Today we begin the pilgrimage that is Holy Week, a commemoration of events most fictional, told from the perspective of one man, Dick Grayson in his perpetual guise as Robin, the boy wonder, as he experiences the astonishing and intense activities that inevitably accompany crime fighting on the mean streets of a city such as Gotham.
We loved Batman, my younger brother and I. I caught it when it first ran, and he fell in love with it when it came to afternoon re-runs. We would watch the show, then grab our heavy coats, the kind that always came with detachable hoods, tie the hoods to our heads and run around the backyard with the coats as our capes. I was always Batman. He was always Robin. Accept when we had friends over, then Squirt, as he was affectionately known, had to be the bad guy.
Squirt made a lousy Riddler.
One of the more iconic aspects of the comic, which was blown completely out of proportion in the television show, was Robin’s use of the term, “Holy ______” in response to any given situation. In the early comics, he would only use the phrase at the most astonishing turn of events. For the campy TV series, though, writers took the phrase over the top, inserting three or four alliterations into every episode, even if they didn’t necessarily fit. “Holy _____ ” took on a life of its own.
There’s even a website for all Robin’s Holy sayings from the TV series: holysmokesbatman.com. If there’s an exhaustive list I’ve not found it, but then, I didn’t look any further than the first page of my Google search.
Today’s picture is as close as we’ll get to anything religious in tone, and it only seemed appropriate given that the Christian world is celebrating Palm Sunday today. The stained glass sits at the very back of a small stone chapel almost hidden on the campus of Indiana University, Bloomington. There are multiple stained glass pieces throughout the little chapel, which holds no actual services but provides a quiet place for meditation and cute little on-campus weddings. This one caught my attention because it has no obvious religious motif and uses a color pattern not unlike what one might find on a graphic design chart, or possibly some form of music notation. With late afternoon sunlight streaming through, the effect is quite beautiful and gives one reason to pause, consider, and perhaps even think about their place in the world.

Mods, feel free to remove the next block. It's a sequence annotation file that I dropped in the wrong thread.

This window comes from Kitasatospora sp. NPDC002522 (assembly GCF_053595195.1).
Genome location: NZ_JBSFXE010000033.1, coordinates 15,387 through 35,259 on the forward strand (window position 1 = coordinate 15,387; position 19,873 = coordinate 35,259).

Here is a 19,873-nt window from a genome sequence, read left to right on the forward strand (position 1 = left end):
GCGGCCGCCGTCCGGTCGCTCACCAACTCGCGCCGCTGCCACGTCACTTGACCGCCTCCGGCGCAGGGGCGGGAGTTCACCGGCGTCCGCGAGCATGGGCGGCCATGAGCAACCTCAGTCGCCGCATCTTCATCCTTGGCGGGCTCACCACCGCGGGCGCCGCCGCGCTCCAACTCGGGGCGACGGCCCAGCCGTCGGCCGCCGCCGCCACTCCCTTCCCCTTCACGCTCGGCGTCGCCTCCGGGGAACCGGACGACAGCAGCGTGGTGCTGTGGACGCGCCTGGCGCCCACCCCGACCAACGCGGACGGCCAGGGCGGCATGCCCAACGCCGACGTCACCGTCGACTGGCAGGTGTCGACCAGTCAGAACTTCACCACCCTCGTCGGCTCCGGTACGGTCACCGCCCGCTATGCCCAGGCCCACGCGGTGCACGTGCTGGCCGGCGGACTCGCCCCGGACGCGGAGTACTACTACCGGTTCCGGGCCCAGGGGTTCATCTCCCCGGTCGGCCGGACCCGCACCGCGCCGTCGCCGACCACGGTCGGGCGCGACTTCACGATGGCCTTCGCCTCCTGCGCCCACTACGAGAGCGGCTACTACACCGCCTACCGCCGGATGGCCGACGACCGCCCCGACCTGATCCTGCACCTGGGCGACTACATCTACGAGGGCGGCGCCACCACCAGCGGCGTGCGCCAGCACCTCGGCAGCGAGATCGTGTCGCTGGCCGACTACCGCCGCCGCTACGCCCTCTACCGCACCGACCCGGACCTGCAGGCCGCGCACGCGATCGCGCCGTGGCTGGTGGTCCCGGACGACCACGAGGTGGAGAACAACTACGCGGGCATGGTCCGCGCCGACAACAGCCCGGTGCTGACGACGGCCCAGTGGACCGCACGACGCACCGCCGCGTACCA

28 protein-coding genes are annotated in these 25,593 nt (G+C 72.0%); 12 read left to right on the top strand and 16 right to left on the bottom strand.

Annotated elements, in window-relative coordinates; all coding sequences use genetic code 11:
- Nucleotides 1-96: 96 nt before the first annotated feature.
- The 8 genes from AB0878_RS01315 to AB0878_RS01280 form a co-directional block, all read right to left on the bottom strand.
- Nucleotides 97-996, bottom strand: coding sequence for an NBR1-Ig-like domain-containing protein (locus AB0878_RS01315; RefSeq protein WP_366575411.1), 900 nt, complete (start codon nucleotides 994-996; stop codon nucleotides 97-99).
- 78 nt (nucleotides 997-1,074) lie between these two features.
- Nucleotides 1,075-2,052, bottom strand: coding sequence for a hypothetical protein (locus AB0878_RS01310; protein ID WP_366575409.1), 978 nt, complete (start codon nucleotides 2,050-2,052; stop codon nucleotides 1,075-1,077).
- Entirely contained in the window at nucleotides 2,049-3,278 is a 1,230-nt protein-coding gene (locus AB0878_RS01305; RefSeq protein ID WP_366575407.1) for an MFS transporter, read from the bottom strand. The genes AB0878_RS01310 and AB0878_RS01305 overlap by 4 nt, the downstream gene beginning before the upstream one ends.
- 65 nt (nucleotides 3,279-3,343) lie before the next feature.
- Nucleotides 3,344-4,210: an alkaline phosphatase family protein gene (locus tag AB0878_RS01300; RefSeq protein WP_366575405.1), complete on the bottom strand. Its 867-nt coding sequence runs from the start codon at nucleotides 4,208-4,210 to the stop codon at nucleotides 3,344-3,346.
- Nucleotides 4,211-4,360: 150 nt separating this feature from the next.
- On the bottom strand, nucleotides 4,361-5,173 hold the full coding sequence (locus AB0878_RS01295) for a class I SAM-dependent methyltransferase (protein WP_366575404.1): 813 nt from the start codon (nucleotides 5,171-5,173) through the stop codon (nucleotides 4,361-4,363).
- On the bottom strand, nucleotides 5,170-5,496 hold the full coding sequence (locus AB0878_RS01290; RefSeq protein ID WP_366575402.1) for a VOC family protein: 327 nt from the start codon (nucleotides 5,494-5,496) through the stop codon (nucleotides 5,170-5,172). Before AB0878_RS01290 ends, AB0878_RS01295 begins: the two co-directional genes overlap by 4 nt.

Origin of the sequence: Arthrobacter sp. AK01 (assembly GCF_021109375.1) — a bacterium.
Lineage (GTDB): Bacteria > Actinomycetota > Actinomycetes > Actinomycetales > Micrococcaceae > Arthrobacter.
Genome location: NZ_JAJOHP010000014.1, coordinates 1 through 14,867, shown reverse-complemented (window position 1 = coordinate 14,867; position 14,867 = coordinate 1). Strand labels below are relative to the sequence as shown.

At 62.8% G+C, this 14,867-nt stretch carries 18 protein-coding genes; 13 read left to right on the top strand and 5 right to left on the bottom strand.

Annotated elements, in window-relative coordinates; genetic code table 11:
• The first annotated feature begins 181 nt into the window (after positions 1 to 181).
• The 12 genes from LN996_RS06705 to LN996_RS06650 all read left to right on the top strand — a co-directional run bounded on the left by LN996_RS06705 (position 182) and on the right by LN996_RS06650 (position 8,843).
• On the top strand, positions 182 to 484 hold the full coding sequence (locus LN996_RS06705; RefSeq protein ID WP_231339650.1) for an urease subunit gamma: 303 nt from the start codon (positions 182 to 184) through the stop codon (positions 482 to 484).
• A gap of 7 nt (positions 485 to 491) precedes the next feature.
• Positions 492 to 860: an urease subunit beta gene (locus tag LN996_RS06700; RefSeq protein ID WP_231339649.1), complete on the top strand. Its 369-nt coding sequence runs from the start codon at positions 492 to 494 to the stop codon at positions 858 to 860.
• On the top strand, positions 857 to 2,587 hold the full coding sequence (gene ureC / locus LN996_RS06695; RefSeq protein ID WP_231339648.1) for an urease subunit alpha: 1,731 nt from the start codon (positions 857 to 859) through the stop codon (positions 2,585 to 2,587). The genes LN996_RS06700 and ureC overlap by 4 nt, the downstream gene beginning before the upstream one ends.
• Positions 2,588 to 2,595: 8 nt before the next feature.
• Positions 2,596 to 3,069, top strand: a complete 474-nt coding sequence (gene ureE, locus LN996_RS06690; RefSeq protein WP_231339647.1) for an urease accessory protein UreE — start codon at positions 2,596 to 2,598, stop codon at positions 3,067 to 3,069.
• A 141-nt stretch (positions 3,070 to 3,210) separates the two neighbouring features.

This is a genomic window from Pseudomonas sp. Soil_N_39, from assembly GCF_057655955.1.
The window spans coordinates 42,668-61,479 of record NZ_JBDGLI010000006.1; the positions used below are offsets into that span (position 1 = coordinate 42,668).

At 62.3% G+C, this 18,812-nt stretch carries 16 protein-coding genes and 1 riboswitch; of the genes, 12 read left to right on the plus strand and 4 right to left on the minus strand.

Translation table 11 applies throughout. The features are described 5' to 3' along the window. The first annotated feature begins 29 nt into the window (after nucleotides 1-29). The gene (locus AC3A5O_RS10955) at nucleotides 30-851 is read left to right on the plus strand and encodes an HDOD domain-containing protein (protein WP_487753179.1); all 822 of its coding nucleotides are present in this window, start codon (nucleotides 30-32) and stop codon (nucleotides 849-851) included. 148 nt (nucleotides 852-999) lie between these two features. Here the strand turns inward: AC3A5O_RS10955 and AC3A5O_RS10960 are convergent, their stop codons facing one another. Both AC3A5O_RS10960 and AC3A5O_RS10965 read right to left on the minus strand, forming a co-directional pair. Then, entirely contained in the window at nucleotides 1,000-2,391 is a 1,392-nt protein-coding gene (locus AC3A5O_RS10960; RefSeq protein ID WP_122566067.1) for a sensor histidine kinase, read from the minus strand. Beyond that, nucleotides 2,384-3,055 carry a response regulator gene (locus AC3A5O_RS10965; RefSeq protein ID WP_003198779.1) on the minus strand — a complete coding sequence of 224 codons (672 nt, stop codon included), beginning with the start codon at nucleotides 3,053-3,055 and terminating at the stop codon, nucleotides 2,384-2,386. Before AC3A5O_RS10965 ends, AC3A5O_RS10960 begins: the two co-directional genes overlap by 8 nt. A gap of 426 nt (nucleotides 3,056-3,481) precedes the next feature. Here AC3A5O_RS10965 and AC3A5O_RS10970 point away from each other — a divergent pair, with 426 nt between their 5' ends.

Ultimately, Holy Week is about celebrating life and that’s exactly what we intend to do. We celebrate the obvious, the delightful, the humorous, and perhaps even the mundane, for without all the pieces coming together life would be less full. We wouldn’t recognize the exciting if it weren’t for the ordinary. Without low points, there is only a boring plain void of highs. We need a full package and Robin’s little “Holy _______” expressions are a delightful part of that package.
Holy Hallelujah, Batman.